XPACE Cultural Centre
58 Ossington Ave M6J 2Y7
www.xpace.info | 416.849.2864
Tues – Sat 12 – 6PM

 

Ina May Gaskin and Isabel Perez

Ina May Gaskin and Isabel Perez

 

Isabel Perez has been my friend over the last fifteen years. Her life encompasses the ancient and modern, the rural and urban, South and North America. Birth has always been at the centre of Isabel’s life. She lives within an effortless recognition that the seen is evidence of the unseen, that heaven and earth are one condition.

Isabel was born in Guatemala to Mayan parents. Her great-grandmother was a nodrisa, a traditional midwife. Her father was a shaman. After the devastating earthquake in 1976, Isabel, her husband and children were brought to the U.S. by Ina May Gaskin, a pioneering midwife, now world renowned. Isabel trained and worked with Ina May for four years on The Farm in Tennessee. She contributed to a community whose way of handling birth resulted in a caesarean rate of only 1.4% amongst 2,028 women from 1970 to 2000. Home was the environment for 95.1% of the births. Isabel then moved to Toronto where she practiced midwifery until it was integrated into the Ontario health care system in 1993. Subsequently, Isabel has worked as a doula.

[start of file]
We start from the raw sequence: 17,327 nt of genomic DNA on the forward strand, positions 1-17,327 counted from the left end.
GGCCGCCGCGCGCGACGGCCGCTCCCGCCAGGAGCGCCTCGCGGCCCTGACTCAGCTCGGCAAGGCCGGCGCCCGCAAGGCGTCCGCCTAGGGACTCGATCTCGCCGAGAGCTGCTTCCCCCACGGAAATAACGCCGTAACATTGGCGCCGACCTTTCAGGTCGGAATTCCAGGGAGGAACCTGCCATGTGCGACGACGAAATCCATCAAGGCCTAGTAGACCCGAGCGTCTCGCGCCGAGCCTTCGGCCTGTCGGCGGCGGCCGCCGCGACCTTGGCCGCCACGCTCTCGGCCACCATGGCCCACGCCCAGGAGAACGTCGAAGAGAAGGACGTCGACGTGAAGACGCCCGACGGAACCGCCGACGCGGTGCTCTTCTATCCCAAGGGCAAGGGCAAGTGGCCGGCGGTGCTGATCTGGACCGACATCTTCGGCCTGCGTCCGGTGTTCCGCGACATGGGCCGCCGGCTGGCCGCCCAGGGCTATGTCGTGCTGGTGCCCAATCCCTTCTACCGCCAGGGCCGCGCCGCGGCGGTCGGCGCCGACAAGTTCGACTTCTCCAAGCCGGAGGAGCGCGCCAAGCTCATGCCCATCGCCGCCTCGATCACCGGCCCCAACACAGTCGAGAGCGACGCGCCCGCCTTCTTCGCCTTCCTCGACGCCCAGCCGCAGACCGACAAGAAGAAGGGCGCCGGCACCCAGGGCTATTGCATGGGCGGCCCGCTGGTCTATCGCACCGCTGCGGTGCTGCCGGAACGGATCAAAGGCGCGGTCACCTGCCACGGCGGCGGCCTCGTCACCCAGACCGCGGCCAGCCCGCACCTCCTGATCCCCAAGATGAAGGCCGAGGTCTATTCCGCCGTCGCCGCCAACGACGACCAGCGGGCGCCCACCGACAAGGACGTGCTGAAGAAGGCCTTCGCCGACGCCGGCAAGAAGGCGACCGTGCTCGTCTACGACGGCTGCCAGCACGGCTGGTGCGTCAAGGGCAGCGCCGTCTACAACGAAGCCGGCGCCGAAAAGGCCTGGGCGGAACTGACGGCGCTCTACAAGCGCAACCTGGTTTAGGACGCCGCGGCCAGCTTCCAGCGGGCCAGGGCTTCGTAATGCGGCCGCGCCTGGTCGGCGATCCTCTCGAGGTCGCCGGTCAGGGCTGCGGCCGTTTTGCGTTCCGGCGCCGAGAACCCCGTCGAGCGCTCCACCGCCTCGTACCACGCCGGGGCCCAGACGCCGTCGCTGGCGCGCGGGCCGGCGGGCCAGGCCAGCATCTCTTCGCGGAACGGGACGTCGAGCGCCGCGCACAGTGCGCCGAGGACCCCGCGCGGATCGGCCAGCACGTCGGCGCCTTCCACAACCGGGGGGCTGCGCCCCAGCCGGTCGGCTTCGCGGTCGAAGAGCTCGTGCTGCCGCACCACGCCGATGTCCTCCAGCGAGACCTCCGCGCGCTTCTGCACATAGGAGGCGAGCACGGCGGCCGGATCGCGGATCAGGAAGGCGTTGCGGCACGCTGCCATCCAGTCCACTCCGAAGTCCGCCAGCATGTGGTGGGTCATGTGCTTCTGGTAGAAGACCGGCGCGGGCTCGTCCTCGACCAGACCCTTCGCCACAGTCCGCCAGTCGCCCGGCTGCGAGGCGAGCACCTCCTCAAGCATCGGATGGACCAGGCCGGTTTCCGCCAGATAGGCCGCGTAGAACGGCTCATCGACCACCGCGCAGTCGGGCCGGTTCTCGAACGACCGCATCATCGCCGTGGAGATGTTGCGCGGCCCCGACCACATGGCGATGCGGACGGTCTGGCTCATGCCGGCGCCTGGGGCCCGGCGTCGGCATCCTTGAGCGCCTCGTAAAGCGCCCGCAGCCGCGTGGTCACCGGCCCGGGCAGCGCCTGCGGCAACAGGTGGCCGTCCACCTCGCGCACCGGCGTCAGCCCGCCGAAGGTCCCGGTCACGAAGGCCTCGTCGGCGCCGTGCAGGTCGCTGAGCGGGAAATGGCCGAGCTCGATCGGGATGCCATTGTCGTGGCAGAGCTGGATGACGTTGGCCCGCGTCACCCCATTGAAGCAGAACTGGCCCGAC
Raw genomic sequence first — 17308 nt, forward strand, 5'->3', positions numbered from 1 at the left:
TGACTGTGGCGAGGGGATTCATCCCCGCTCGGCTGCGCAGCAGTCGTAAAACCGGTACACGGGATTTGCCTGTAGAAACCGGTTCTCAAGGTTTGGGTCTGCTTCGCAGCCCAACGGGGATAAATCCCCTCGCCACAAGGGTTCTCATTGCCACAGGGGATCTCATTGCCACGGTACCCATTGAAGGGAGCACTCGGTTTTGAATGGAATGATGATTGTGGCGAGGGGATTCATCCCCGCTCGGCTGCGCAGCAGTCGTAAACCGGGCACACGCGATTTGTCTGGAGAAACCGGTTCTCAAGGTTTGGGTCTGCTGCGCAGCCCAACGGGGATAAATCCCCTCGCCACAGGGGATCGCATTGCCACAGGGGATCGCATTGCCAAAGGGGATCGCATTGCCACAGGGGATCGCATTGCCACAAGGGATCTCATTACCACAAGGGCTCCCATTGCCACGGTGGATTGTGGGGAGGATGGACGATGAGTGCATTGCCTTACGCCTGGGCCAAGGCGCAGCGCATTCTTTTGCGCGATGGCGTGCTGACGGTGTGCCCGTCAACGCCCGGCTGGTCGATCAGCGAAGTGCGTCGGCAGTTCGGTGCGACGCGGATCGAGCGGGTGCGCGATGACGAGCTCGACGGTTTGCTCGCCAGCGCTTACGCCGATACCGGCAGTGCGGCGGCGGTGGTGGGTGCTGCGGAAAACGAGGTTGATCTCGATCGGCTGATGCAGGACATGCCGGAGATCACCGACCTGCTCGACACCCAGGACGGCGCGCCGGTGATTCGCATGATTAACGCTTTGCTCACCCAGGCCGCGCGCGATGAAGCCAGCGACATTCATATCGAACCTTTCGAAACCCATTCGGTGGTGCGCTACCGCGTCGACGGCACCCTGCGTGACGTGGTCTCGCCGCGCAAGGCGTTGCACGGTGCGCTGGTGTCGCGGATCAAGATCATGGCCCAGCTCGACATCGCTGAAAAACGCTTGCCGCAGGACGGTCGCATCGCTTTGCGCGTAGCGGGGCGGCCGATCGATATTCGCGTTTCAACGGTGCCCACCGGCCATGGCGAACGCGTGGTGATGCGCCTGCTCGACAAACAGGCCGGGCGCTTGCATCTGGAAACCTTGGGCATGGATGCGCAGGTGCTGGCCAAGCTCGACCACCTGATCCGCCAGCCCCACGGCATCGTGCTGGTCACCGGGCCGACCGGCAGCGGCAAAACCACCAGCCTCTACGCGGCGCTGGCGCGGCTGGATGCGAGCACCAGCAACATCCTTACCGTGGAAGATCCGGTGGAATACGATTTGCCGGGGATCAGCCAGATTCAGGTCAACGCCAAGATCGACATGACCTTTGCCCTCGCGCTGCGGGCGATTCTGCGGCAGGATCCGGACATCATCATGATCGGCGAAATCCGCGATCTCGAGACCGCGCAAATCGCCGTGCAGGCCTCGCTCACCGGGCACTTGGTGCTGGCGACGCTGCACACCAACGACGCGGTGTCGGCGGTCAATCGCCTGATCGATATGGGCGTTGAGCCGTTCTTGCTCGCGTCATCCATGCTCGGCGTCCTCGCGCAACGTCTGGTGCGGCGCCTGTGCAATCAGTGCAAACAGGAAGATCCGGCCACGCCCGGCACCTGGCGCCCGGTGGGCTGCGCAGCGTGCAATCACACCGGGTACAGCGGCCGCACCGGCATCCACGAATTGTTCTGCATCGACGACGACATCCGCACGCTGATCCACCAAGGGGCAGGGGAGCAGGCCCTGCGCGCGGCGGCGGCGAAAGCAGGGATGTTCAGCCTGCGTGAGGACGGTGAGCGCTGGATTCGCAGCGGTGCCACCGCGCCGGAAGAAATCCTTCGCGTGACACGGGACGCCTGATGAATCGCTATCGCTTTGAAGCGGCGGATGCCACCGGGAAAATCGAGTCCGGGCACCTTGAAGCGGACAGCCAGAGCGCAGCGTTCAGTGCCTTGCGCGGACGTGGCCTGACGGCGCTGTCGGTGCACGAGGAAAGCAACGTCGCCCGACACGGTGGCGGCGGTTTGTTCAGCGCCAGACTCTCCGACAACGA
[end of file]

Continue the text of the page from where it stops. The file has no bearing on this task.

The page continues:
What follows is some of the conversation we had in her kitchen this past May. The sounds of living accompanied our talk: splashing water running from the kitchen sink, rice being washed, boiled and stirred; tea being poured; spoons touching bowls; our swallows. Isabel cooked and shared a breakfast of rice pudding while she carried the thread of her narrative. These sounds place her story in the current of daily life. Hear them as you read!

Crescence Krueger What is the most powerful thing that you bring to a birth?

Isabel Perez Confidence. Peace. Love. And trust. Those are the words my clients use, eh? So I’m just repeating them. I have a very simple personality. And that works for me almost everywhere. It’s very simple, the way that I work. Very simple. You have seen.

CK  That’s what I love.  Read the rest of this entry »